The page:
Insights from Preston Finley, Director – Foresight, Strategic Planning & Risk Management at VA
Preston Finley, Director of Foresight, Strategic Planning & Risk Management at the U.S. Department of Veterans Affairs joined me on The Business of Government Hour to discuss the mission of his team and the importance of customer-driven risk management. Here’s a synopsis of our conversation.
I have worked in other organizations and have seen various ways to approach and manage risk. From my experience, risk should be assessed and placed in context across the enterprise – enterprise risk management (ERM). I find using strategic foresight within ERM a powerful tool in anticipating risk and its implication. When done right this tool can help agency leaders get out in front of potential threats before they hit their front door. It also can take risk management beyond a compliance exercise it often can become. To manage risk effectively focus on threats but also opportunities. In doing so, it is also critically important to consider the impact of risk on those you serve, which gives the enterprise risk management approach a customer-driven focus.
I’ll share an example of customer driven ERM in action. It took place when I worked at the U.S. Postal Service. You may recall the various instances when the Postal Service would issue a postage rate change taking the cost of a stamp from thirty-nine cents to forty-two cents. Each time a rate change happen the Postal Service would take a hit in the news and with its customers. The organization faced reputational and operational risks, but there was an opportunity here. It prompted the creation of the forever stamps. No more need for customers to buy new stamps when the rate increases. It was a huge benefit for customers as it gave them an opportunity to stock up on stamps that they can use forever regardless of future rate increase. It also turned out to be a huge benefit to the U.S. Postal Service because with the advent of forever stamps the Postal Service no longer needed to rotate out old stamps and destroy them, which was a very costly process. This approach to manage risk was a gamer-changer for both our customers as well as our organization at the time.
I have VA example as well. A large VA medical center (VAMC) almost routinely had high scores on a five-star scale, but then that high score began to drop precipitously. The VAMC wanted to know why. The Veteran Experience Office provided knowledge from various systems it had tracking customer experience. They found out it was not something they even thought about. It was the pharmacy. The pharmacy operation presented an enterprise risk. Apparently, the service was slow and some staff not particularly pleasant. Once this risk was identified the VAMC was able to pivot within a few weeks – the pharmacy issues were addressed and processes improved. Soon customer experience score began to increase. If you can get insights like that in fairly near real-time, that is a game changer because then you can focus again on the customers and root out potential risks and address them before they become major disruptions to the enterprise.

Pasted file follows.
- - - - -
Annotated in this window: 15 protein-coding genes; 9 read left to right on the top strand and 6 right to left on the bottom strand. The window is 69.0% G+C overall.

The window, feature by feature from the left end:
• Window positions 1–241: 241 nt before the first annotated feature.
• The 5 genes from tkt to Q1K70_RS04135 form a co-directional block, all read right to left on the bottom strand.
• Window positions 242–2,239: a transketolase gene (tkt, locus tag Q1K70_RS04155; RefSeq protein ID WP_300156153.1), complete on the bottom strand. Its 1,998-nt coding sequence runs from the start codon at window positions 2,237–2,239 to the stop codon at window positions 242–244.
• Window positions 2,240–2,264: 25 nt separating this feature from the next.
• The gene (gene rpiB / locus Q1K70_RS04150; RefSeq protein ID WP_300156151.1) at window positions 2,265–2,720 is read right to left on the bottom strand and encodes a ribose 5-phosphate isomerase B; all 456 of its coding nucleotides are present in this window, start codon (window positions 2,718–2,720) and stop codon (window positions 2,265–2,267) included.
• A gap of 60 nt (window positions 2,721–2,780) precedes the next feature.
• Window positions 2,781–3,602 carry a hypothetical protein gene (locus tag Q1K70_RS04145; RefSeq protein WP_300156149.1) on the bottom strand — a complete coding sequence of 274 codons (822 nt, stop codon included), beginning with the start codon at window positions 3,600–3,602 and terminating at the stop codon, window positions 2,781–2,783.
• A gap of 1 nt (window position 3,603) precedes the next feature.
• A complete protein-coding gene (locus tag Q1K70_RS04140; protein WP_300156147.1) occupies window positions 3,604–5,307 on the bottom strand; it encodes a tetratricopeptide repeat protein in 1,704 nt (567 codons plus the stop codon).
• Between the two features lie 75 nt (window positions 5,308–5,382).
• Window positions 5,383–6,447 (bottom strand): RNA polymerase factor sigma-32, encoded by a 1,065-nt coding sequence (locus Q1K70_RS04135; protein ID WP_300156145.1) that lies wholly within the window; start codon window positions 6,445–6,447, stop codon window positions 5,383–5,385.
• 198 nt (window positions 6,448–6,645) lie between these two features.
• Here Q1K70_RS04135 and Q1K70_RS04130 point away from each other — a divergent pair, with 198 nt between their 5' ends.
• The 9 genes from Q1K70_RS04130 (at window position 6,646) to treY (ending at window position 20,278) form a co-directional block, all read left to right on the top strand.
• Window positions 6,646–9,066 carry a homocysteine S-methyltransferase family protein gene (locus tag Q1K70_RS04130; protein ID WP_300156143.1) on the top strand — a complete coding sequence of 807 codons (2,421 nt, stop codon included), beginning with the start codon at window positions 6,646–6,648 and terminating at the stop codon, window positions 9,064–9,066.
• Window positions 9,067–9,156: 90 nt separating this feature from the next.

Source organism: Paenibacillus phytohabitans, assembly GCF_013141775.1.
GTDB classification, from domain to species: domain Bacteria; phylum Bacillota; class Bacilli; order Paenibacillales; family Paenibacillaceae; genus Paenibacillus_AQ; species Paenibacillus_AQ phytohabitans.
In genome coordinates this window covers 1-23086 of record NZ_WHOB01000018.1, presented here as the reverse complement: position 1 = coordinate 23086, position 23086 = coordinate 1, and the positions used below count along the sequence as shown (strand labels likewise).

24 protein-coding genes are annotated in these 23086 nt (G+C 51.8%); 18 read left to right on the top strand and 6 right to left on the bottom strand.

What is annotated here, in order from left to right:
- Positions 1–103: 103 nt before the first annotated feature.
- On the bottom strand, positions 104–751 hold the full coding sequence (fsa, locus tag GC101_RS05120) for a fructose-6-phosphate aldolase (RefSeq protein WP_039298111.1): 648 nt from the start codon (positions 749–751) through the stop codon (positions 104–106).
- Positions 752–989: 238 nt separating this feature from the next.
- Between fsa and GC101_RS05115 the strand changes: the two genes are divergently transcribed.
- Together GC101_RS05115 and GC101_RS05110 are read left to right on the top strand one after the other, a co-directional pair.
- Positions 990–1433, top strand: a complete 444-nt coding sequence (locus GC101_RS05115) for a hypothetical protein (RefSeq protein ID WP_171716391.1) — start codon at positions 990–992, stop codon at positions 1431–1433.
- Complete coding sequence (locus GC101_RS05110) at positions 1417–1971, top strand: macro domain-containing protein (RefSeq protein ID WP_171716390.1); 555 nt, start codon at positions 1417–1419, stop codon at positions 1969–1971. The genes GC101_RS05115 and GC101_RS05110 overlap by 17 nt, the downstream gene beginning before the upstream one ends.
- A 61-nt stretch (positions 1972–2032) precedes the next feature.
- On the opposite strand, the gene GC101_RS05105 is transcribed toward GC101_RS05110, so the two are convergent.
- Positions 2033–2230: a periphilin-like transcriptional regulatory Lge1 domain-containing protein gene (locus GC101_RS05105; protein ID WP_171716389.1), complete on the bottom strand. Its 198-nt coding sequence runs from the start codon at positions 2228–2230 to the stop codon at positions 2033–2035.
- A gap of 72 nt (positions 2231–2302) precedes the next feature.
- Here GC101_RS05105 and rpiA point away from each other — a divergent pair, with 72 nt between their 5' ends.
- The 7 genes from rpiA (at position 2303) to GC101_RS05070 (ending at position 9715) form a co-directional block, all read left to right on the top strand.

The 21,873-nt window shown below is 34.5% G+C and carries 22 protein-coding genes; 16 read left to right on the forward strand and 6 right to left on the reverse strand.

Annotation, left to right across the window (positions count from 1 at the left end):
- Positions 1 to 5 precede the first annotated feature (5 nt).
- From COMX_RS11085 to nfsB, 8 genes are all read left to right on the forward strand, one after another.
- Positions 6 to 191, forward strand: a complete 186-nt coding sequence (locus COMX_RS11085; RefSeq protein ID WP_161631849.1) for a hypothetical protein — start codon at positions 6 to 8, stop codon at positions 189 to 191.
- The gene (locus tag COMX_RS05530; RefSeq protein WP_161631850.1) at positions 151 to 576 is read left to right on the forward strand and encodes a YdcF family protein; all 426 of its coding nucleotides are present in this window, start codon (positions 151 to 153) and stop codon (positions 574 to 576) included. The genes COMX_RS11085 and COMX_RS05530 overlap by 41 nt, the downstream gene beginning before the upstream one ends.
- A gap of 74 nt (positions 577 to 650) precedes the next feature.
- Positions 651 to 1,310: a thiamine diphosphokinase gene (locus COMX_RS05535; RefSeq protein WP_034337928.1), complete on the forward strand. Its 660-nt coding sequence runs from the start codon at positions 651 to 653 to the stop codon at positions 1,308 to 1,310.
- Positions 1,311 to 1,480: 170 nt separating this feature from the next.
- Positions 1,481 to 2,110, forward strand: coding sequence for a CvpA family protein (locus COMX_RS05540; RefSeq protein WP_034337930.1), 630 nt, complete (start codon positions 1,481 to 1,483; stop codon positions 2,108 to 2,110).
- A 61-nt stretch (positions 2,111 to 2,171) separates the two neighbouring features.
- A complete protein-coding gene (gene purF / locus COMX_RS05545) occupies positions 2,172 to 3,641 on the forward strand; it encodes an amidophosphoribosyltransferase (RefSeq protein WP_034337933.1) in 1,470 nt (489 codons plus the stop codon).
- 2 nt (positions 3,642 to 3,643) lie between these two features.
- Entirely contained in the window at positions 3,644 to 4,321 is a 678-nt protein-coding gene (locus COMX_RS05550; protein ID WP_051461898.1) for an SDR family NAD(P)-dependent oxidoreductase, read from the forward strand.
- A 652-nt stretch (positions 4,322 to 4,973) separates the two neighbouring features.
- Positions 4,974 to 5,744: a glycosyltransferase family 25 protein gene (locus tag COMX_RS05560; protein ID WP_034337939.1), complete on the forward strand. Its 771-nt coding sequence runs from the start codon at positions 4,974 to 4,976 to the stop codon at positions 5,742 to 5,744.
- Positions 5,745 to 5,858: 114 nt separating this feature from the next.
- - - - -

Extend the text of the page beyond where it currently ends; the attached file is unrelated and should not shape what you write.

The VA risk management approach must place its customers front and center. From output to the outcome, our veterans and their families are our key concern. VA has seen encouraging progress in customer experience. VA scores a 90% on trust amongst veterans for medical care. That is almost unheard of. That is outstanding. At a federal agency, we think about customers but unfortunately, sometimes people think too much about compliance. Compliance is an activity that must happen. I understand that, but the managing of risk effectively has to generate better and more positive outcomes for VA customers, our veterans.
I am focused on maturing our processes and the tools we use to anticipate and manage risk across the VA enterprise. We have created guidance documents that are user friendly. To do this right, we have engaged and worked with our clients to develop handbooks, directives, and establish an effective governance structure. We are also developing the right tools to make it easy to identify risks that can flow naturally into the risk register where risks are triaged and determined the risk level be it enterprise or functional in nature.
We conduct the risk workgroup meetings and the enterprise risk council meetings. We vote on risks and decide the risk profile. Our job is to mature the organization to where risk management brings high value to senior leadership providing the best information to make better decisions. Putting foresight, strategic planning, and risk management within the same office creates value and develops synergies amongst the various disciplines.
As we mature our processes and organization, we continue to focus on veteran driven initiatives to bring better outcomes. VA was doing this before I got here, but it’s only getting better. The department is maturing very quickly. Our team partners and collaborates very closely with various components within the department. We share insights as well as track and monitor trends. Customer driven risk management is the name of the game. It also needs to take seriously strategic foresight. If you’re not doing some kind of foresight activity, you’re never going to anticipate the needs of your customers in advance and the risk, threats, and opportunities they face.
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